I caution my subscribers not to back up the truck and buy one or two of these stocks, but to spread out their portfolios and limit their allocation to about 5% of any one name. Taken as a basket, these types of companies will enhance returns very significantly, as they have over the last 8 to 10 years.

TGR: Another financial collapse could force some mining companies lacking adequate cash reserves to go out of business. You suggest searching for companies with plenty of cash, low burn rates and good management.

JT: I prefer companies that are project generators or prospect generators. Riverside Resources Inc. (TSX:RRI), Millrock Resources Inc. (TSX.V:MRO) and Yale Resources Ltd. (TSX:YLL) are very careful about how they spend their money. Yale uses its intellectual capital to find good prospects. Then it lets other companies take those risks and put money in the ground to pull out these deposits.

I like the new producers that are producing cash flow. Dynacor Gold Mines Inc. (TSX:DNG) is a new producer doing custom milling for companies in Peru. It is selling at about three times cash flow, but has lots of growth potential. It also has some exploration potential that looks extremely good.

Among the silver mining companies, Alexco Resource Corp. (TSX:AXR; NYSE.A:AXU) in the Yukon is earning very nice profits with huge upside right out of the gate. It has exploration and production potential.

Great Panther Silver Ltd. (TSX:GPR; NYSE.A:GPL) is also cash flow positive.

TGR: Great Panther is a company that would see immediate benefits from a rise in the silver price. It recently acquired new concessions near its existing mines in Mexico. Do you have any idea how long it might be before it starts drilling those?

JT: I'm not absolutely sure what the company's plans are right now. I do like the management though. They do a great job of executing and lowering costs. The big things there are underground mines and there are some limitations on how much ore can be pulled out. If the company is able to pull up some more ore in that vicinity, it could bode very well for longer term profits.

Another company that is ready to take off is San Gold Corporation (TSX.V:SGR). It's a long-term favorite of mine. It has a new management team that is really starting to execute its business plan of under-promising and outperforming.

It's taken awhile for the company to get the operational side of its business in place, but it is going to drill. The new chief executive, who was a top operating guy at Placer Dome Inc., said that it is the most aggressive drill program he's ever seen on a single project. The company can finance all this from cash flow, so it doesn't have to dilute shareholder interest any further.

Timmins Gold Corp. (TSX.V:TMM) is another new producer with good cash flow and the ability to grow; it has great exploration potential.

These are new gold producers that have the opportunity to grow organically.

TGR: Do you know anything about Merrex Gold Inc. (TSX.V:MXI)?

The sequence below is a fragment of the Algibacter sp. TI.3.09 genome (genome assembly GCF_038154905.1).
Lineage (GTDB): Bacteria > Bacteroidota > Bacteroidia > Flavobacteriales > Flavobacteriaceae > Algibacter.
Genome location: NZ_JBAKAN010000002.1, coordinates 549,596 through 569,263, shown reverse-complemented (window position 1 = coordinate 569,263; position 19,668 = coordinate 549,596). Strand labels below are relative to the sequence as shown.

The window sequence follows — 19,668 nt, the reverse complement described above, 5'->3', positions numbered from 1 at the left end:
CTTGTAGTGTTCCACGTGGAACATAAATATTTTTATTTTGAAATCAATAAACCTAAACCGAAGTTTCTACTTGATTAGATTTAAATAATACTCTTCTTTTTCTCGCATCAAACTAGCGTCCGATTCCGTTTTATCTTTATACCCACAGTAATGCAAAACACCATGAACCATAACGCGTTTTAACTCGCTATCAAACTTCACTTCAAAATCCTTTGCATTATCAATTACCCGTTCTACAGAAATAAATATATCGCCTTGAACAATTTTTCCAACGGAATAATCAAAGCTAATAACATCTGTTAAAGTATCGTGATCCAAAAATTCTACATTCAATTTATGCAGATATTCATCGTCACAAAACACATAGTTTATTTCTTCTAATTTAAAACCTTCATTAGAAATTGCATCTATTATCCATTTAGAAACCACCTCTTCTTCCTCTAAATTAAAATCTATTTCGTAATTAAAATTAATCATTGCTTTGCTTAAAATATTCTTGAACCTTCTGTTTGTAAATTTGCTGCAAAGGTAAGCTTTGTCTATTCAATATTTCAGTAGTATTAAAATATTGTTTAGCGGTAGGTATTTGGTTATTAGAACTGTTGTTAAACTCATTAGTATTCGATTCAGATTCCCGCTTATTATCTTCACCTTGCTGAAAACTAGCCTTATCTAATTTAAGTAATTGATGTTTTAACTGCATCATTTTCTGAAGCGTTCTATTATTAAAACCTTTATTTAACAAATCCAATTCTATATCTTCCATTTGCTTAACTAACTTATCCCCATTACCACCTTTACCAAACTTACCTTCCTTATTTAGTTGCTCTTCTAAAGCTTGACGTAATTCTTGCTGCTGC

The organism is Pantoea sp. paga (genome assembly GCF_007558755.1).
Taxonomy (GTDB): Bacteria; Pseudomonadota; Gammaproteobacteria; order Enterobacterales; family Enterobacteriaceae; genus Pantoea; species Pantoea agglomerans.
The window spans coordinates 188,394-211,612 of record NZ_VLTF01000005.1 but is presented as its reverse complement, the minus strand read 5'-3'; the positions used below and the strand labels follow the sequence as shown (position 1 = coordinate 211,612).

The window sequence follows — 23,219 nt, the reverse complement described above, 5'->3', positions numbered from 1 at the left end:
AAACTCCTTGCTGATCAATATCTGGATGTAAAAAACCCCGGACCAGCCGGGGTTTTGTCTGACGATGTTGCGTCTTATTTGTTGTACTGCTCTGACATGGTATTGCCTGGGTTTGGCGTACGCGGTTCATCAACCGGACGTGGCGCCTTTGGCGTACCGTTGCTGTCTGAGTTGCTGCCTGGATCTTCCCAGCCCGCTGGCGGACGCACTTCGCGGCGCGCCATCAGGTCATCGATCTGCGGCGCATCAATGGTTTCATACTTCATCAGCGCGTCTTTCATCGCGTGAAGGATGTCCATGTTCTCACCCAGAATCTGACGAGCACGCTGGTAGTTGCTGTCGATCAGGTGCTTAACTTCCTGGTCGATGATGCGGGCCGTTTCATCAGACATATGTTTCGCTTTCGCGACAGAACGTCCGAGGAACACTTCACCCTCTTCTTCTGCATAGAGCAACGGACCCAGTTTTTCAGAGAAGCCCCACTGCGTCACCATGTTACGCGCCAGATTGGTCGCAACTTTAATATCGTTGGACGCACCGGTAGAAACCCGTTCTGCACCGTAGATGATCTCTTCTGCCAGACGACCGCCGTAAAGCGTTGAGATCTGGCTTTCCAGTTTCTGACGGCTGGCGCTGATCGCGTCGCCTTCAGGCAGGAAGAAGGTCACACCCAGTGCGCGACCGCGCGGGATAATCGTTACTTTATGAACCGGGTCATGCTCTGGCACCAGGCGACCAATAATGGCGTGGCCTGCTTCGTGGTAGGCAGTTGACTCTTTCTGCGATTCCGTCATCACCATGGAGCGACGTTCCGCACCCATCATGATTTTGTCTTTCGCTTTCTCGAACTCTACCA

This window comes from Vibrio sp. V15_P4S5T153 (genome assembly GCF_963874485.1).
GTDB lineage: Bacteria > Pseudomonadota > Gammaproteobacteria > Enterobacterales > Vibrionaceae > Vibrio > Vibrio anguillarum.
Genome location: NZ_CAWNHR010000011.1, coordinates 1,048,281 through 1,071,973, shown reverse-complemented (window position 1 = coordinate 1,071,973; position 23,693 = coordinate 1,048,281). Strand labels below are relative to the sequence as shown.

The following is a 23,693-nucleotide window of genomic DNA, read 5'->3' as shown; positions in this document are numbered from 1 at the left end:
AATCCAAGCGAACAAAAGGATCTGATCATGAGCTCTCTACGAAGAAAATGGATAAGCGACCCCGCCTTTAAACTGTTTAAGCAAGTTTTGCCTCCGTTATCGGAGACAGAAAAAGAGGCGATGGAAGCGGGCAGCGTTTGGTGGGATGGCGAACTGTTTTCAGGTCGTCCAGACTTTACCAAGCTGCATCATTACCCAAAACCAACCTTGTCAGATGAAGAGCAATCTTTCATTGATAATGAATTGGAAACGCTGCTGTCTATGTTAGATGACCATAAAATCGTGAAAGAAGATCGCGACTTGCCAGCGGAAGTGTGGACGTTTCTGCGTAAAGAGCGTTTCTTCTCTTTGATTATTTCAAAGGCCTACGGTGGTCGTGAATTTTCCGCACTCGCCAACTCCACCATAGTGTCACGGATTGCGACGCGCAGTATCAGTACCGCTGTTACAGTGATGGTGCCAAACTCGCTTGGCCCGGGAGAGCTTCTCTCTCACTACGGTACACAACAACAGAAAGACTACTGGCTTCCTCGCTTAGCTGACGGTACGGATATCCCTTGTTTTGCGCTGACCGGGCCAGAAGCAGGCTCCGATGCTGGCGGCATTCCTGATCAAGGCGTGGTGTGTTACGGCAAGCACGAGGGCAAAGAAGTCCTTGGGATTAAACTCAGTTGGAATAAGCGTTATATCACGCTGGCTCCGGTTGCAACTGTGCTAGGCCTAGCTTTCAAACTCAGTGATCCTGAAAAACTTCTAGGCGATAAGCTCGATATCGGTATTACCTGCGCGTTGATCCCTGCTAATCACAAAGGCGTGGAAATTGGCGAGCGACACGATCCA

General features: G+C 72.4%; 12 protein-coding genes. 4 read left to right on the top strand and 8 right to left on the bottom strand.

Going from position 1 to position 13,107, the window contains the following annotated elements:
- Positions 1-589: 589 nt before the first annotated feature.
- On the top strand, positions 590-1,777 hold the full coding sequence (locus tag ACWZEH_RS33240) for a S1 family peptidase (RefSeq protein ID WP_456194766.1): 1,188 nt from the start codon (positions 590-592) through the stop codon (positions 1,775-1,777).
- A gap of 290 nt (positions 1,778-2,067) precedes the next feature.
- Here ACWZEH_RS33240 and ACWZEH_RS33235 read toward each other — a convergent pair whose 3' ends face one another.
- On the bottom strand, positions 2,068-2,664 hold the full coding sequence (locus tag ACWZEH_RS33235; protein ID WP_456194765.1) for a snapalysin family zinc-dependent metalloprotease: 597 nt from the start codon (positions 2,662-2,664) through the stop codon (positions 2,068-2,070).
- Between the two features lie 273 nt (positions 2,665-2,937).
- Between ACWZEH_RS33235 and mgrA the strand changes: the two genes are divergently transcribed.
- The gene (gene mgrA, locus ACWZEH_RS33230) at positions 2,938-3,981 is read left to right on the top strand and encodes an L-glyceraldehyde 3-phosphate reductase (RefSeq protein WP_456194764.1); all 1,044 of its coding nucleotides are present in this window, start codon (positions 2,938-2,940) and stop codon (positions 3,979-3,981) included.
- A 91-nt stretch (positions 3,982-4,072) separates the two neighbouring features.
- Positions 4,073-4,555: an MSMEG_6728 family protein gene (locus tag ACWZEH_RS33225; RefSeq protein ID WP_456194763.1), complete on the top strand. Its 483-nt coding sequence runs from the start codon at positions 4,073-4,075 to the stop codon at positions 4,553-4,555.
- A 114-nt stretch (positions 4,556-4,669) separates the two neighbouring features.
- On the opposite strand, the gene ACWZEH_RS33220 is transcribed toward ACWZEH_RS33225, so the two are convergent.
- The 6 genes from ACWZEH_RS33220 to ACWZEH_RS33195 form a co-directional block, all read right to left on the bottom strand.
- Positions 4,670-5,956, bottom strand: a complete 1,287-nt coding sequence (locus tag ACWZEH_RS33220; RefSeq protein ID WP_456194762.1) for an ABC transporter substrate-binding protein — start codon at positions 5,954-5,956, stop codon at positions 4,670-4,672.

JT: Merrex is a good exploration company. I have a very high opinion of it. The management is outstanding. IAMGOLD Corp. (TSX:IMG; NYSE:IAG) owns about 14% of Merrex's stock. However, I like the fact that its management owns something like 15% of the stock, too.

Merrex has the Siribaya Gold Project in western Mali. Its latest NI 43-101 resource number is 315,000 oz. (315 Koz.). However, I could see that growing to 500 Koz. with a very extensive drill program; if that is the case, it could have upwards of 5 Moz. Moreover, we're looking at 3 g/t. I'd caution that this is really forward-looking. Nobody knows until the company drills it out. However, the possibility for a very high-grade, open-pit deposit is certainly what attracted IAMGOLD, which is earning 50% interest by spending $10 million to fund this exploration.

The stock has not done well since I put it in my newsletter. We recommended it at nearly $0.60 and it's down to $0.49—and there are more shares outstanding than there were before. I just think this is an excellent exploration program. IAMGOLD is very successful. This stock is certainly worth a couple of percentage points of a portfolio because it could come up really big. If the markets were to perceive that possibility of 500 Koz., it could lift share prices considerably.

TGR: Is Siribaya near any other noteworthy gold deposits?

JT: A couple of other properties nearby are in production: the Sadiola Gold Mines and the Loulo Gold Mine. Geologically, they are considered to be very similar to the Siribaya.

TGR: Another company you've discussed in your newsletter is Crocodile Gold Corp. (TSX:CRK; OTCQX:CROCF). The guidance there for 2011 is between 85 Koz. and 100 Koz. Do you think that it's going to meet those expectations?

JT: I think it will. Last year was a bit of a disappointment. The share price has come down significantly. I recommended the stock at $1.56, and it's at something like $0.68 now. It's not one that I like to brag about. But fundamentally, the company is in a position to grow over the long term. It is a high-cost producer at around $875/oz.–$975/oz., but with gold selling at $1,600/oz., that still creates a pretty nice margin. The company is going into an underground mine with higher grades; that should help them bring their costs down as well.